drawing table designed by François-Xavier Lalanne
for Karl Lagerfeld, 1964- 1966
An exciting rediscovery designed for the renowned fashion designer
Rare 6×6 demountable house by Jean Prouvé, 1944-1946
A veritable architectural feat
Works from the former collection of the Maharajah of Indore
Furniture by Le Corbusier, Pierre Jeanneret, Charlotte Perriand and Eckart Muthesius

Following the strong results for design masterpieces in 2017,
Sotheby’s is excited to announce its upcoming Design sale on 3 May. With a wide selection
of iconic pieces, this will be an opportunity to rediscover some lesser known major works.

Drawing table designed by François-Xavier Lalanne for Karl Lagerfeld
One of the most remarkable items in the sale is a drawing table
that Karl Lagerfeld commissioned François-Xavier Lalanne to make
(estimate: € 500,000 – 700,000) for his apartment in rue de
l’Université, Paris in 1964. In the mid-1970s, the table entered the
collection of another aesthete: the interior designer Jacques
Grange, who kept it until the 1980s.
Known only to a few enthusiasts, the table was designed to meet
the requirements of the man who commissioned it, and illustrates
the close relationship between two great designers. Both practical
and imaginative, it reflects François-Xavier Lalanne’s characteristic desire to give sculpture a
more familiar feel.
A remarkable group of works from the former collection of the Maharajah of
Indore
A long way from Paris, in India, the Manik Bagh Palace, a modernist masterpiece, was
designed for the Maharajah of Indore by Eckart Muthesius. Crowned in 1930, the Prince was
highly versed in Western culture. He had studied in England and travelled in France and
Germany at a time when Modernism was on the rise. It was in this context that Eckart
Muthesius was asked to build the Maharajah’s palace.


The Palace harboured a
magnificent set of furniture (eight
items will feature in the sale)
designed by Eckart Muthesius and
other artists of the time. The
young Maharajah acquired art
works and furniture for his palace,
including a chaise longue
basculante (estimate: €120,000 –
180,000) typical of the work of
Charlotte Perriand, Pierre
Jeanneret and Le Corbusier. The “Rest Machine”, as its designers liked to call it, has since
become an icon of 20th Century furniture.
Pieces by the British furniture manufacturer PEL, including the D2 dressing table (estimate:
€10,000 – 15,000) were selected for the guest rooms. Most of the furniture (Storage Unit,

estimate: € 60,000 – 80,000) and lighting (Floor Lamp, estimate: €80,000 – 120,000), as well
as the interior design itself, was the work of Eckart Muthesius. Everything was perfectly in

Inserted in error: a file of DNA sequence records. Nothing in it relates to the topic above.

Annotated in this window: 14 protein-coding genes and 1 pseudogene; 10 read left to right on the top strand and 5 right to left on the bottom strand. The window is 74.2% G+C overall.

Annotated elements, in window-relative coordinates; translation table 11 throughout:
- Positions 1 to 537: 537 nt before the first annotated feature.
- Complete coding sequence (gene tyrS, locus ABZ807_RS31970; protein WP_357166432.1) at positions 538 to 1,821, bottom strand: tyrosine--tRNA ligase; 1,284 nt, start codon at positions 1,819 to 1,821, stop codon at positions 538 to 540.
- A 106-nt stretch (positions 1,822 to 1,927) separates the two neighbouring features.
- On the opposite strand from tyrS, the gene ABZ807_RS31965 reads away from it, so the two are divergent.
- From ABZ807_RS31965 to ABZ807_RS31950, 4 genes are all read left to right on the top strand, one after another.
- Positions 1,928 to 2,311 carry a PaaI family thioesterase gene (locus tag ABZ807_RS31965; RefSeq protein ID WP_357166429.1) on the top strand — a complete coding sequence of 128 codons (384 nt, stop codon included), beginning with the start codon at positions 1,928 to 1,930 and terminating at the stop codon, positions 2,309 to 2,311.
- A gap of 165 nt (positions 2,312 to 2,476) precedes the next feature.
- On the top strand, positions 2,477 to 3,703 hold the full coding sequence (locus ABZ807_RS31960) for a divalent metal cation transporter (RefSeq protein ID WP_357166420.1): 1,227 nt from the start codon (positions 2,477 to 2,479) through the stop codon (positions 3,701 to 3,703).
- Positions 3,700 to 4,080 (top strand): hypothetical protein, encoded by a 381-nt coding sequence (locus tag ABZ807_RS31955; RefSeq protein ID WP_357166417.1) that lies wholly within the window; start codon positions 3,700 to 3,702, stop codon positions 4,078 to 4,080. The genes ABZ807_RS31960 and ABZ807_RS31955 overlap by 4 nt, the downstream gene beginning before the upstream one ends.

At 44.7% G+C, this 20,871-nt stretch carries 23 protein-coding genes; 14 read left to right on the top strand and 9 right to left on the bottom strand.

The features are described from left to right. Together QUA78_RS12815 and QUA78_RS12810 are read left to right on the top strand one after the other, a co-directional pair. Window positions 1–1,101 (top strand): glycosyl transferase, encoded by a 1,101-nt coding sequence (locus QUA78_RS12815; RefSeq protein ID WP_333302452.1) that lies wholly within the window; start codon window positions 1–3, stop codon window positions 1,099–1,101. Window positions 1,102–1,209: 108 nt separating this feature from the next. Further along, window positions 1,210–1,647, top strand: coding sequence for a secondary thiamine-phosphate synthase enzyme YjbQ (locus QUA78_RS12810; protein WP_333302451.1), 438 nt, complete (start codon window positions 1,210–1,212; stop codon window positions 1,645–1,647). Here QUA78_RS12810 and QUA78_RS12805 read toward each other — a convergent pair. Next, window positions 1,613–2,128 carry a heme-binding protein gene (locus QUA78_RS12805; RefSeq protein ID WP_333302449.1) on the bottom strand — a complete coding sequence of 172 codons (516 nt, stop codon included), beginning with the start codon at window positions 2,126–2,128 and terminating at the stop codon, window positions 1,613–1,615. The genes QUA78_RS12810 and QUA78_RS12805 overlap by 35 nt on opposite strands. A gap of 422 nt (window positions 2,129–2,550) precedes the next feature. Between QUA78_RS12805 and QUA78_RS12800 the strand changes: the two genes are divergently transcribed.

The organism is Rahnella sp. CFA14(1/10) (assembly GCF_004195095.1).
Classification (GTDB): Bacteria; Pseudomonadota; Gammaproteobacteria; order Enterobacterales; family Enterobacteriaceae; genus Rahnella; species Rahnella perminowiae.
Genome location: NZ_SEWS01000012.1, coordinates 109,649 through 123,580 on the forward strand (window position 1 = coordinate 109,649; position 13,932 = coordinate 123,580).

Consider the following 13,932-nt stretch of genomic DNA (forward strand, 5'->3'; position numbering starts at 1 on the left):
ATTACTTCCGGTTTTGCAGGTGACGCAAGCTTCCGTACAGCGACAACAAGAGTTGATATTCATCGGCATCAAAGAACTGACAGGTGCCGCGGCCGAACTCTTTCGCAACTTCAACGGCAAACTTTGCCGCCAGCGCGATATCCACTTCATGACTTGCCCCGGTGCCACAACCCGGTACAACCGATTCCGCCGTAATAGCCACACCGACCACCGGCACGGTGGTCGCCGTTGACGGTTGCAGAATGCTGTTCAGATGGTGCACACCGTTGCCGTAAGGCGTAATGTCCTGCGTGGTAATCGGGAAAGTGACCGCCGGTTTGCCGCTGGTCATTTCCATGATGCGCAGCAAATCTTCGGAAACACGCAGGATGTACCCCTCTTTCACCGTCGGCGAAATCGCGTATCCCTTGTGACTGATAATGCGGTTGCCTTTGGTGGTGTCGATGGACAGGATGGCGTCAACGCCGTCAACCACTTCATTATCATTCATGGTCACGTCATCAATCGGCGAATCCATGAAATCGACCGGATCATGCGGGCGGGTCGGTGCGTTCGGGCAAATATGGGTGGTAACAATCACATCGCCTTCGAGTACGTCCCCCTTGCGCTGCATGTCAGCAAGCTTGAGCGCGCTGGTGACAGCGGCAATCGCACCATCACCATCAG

keeping with the architecture of the Palace, aiming to create a complete work of art.
Jean Prouvé: 6×6 Demountable House
The highlights of the sale include a 6×6
demountable house by Jean Prouvé
(estimate: €450,000 – 550,000).

Rarely seen at auction, there are very few
examples of these houses, which the
Nancy architect began to build in the
1940s to rehouse war victims in the
Lorraine and Franche-Comté regions.
After the Liberation, the Minister for
Reconstruction, Raoul Dautry, commissioned several of these from Prouvé’s workshops.
While most were destroyed to make way for post-war reconstructions, this one, set up in a
remote spot in the Doubs region, is one of the few that has come down to us in its original
condition. It illustrates its designer’s genius in a challenging historical context.
Rediscovery of an ebony cabinet by Marcel Coard

The sale will also feature a selection from a private collection of
major Art Deco works, such as this ebony cabinet created by Marcel
Coard circa 1925 (estimate: €450,000 – 550,000). The cabinet is one
of only two known today and is an exciting rediscovery. Its quasi
geometrical form is inspired by Cubism, mingling lines, colours and
materials. A piece of furniture with an unprecedented design,
simultaneously modern, precious and luxurious, it would later serve
as a foundational design for the bedroom furniture designed for
Marcelle Cocteau, Jean Cocteau’s sister-in-law.


Unprecedented group of ceramics by Henri Simmen and Eugénie O’Kin
Part of the Jules Dormeuil collection, this group of ceramics by Henri Simmen and Eugénie
O’Kin is making its first appearance at auction (estimate: between €4,000 and €30,000).
Fascinated by Asian ceramics, Henri Simmen travelled to Asia after the war, including to
Japan, where he met his future wife, Eugénie O’Kin. Their collaboration, with Henri creating

ceramic pieces and Eugénie giving them ornamental lids, stoppers
and bases, resulted in sublime creations half-way between East
and West.


These pieces appealed to Jules Dormeuil; he bought eleven for his
family home in Aisne, which he rebuilt in a classic Art Deco style
after the war.

Two museum-quality screens by Eileen Gray


This remarkable pair of screens by Eileen Gray (estimate: €400,000-600,000) will also be up
for sale. They come from an edition of five, in
two different sizes, produced in 1973. These are
the only two still in private hands; the other
three are now in American museums.
The sale will feature creations by Pierre Chareau,
Jean Dunand, Emile Gallé, Alberto Giacometti,
Diego Giacometti, Claude Lalanne, Serge Mouille,
Alexandre Noll, Eugène Printz, Jean Royère,
Jacques Ruhlmann and Henri Van de Velde,
together with a collection of mirrors by Line
Vautrin. The auction will conclude with sixteen
pieces which pay tribute to the work of François-Xavier Lalanne.

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